Third, we tested the differences between groups in change in depression symptoms using t-test and one-way ANOVA as the differences in scores followed a normal distribution. Fourth, we examined the association between sociodemographic determinants and change in depression symptoms scores using multiple linear regression. Finally, we examined the association between the pandemic-related stress factor scores and change in depression symptoms, again using multiple linear regression. Standardised β were calculated using the following models: model 1 adjusted for age; model 2 adjusted for sex, age, education, living alone, self-rated health, employment status and being depressed before the pandemic. These covariates were selected as potential confounders based on the previous research. P values less than 0.05 were considered statistically significant. All statistical analyses were conducted in IBM SPSS, V.26.

As a sensitivity analysis, we repeated the same analysis on persons who participated in postal questionnaires not only in 2020–2021 and 2017 but also in previous waves in 2012, 2013 and 2015 to examine long-term changes through repeated measures (n=2334). The change in depression was calculated by subtracting the depression score measured during the pandemic from the average of scores measured in three prepandemic waves.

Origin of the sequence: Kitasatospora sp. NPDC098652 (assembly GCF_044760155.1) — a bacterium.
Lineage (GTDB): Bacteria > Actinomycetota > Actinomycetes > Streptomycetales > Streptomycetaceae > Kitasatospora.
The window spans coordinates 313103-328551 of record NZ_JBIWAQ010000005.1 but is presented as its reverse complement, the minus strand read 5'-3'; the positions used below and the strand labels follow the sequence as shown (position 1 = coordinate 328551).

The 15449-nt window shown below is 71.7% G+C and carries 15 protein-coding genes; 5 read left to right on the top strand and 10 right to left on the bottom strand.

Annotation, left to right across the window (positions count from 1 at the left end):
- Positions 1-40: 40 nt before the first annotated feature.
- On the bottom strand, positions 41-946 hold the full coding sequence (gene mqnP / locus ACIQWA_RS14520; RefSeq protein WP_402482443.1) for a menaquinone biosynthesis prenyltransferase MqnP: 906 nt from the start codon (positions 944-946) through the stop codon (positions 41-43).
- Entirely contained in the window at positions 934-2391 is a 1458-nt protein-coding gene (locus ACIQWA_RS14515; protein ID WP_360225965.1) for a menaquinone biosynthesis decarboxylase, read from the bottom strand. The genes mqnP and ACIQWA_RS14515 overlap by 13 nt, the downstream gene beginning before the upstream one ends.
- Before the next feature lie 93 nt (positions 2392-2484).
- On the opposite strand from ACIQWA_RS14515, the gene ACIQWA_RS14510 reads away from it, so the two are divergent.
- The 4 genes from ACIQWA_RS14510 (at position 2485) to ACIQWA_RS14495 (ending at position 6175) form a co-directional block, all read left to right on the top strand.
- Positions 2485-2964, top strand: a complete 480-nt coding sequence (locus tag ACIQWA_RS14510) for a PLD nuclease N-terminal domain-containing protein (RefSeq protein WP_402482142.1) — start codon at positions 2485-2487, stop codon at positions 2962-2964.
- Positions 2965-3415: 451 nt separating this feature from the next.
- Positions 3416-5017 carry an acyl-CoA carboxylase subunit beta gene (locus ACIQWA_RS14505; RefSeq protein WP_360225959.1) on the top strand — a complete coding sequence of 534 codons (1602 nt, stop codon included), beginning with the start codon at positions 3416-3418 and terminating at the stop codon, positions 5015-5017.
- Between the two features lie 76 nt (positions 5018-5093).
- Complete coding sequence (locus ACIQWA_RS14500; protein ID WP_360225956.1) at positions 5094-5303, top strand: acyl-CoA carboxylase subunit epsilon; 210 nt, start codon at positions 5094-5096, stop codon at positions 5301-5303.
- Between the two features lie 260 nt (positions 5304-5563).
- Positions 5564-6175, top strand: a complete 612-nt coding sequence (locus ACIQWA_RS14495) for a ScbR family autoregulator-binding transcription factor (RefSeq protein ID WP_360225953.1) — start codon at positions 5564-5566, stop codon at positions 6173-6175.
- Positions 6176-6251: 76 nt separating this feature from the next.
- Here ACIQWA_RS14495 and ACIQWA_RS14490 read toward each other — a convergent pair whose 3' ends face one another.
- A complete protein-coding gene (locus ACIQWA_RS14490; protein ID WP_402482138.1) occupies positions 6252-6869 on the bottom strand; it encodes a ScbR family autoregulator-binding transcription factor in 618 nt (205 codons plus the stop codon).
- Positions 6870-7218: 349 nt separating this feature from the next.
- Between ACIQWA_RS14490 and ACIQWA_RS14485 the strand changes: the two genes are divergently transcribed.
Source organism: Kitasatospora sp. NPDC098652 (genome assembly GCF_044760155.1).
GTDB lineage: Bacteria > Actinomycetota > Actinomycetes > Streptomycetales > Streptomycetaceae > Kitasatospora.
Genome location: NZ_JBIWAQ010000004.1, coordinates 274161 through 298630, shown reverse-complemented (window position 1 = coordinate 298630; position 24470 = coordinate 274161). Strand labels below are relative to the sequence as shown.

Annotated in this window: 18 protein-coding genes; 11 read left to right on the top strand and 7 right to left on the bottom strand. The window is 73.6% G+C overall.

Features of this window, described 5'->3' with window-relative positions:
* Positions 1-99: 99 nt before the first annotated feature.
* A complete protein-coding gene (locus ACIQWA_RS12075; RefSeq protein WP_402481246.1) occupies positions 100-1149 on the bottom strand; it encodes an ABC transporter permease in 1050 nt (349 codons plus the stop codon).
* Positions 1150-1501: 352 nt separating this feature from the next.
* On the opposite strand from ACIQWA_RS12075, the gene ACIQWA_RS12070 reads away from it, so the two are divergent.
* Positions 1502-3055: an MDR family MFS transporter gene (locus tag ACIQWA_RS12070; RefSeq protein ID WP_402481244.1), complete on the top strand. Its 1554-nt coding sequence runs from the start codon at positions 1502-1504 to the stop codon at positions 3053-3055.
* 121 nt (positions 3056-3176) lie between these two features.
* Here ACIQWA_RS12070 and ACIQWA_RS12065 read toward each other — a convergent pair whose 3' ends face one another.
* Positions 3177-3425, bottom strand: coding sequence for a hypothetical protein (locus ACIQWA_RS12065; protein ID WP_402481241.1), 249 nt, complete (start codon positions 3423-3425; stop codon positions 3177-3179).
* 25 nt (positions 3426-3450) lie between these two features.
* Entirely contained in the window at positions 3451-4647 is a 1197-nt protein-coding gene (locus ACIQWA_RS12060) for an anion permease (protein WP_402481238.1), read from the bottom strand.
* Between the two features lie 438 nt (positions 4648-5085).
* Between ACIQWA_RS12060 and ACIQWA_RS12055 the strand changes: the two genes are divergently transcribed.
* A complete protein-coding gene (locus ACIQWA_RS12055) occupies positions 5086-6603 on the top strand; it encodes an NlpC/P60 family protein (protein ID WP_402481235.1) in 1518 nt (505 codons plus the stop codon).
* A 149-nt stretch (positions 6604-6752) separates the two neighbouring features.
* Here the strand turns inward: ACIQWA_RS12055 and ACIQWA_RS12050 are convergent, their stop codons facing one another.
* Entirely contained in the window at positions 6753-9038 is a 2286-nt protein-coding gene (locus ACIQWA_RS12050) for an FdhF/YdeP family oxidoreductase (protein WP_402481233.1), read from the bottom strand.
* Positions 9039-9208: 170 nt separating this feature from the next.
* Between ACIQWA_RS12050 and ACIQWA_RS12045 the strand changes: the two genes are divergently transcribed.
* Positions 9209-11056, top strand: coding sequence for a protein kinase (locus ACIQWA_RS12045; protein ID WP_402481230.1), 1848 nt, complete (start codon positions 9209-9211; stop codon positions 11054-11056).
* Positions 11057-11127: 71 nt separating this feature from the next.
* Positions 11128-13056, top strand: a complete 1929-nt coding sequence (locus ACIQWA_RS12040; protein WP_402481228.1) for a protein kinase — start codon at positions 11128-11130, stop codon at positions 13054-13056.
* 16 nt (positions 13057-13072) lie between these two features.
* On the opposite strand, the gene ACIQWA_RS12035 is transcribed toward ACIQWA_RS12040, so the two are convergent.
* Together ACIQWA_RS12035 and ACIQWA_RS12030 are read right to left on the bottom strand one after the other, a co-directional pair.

Demographics of the sample

The analytical sample consisted of 2853 participants, among whom 1688 (59%) were women and 1165 (41%) were men, with a mean age of 73.4 (range, 60.6–88.2; SD, 6.75) in the pandemic wave. Descriptive characteristics of the study subjects are shown in table 1. Most participants (44 %) completed secondary education, followed by those who completed primary or vocational education (37%) and who had obtained an university degree (19%). Most participants were non-working pensioners (86%). Married participants or those who were in partnership represented 63% of the population sample and most of the participants did not live alone (71%). During the COVID-19 pandemic, almost half of the sample (46%) reported ‘very good’ or ‘good’ health.

Table 1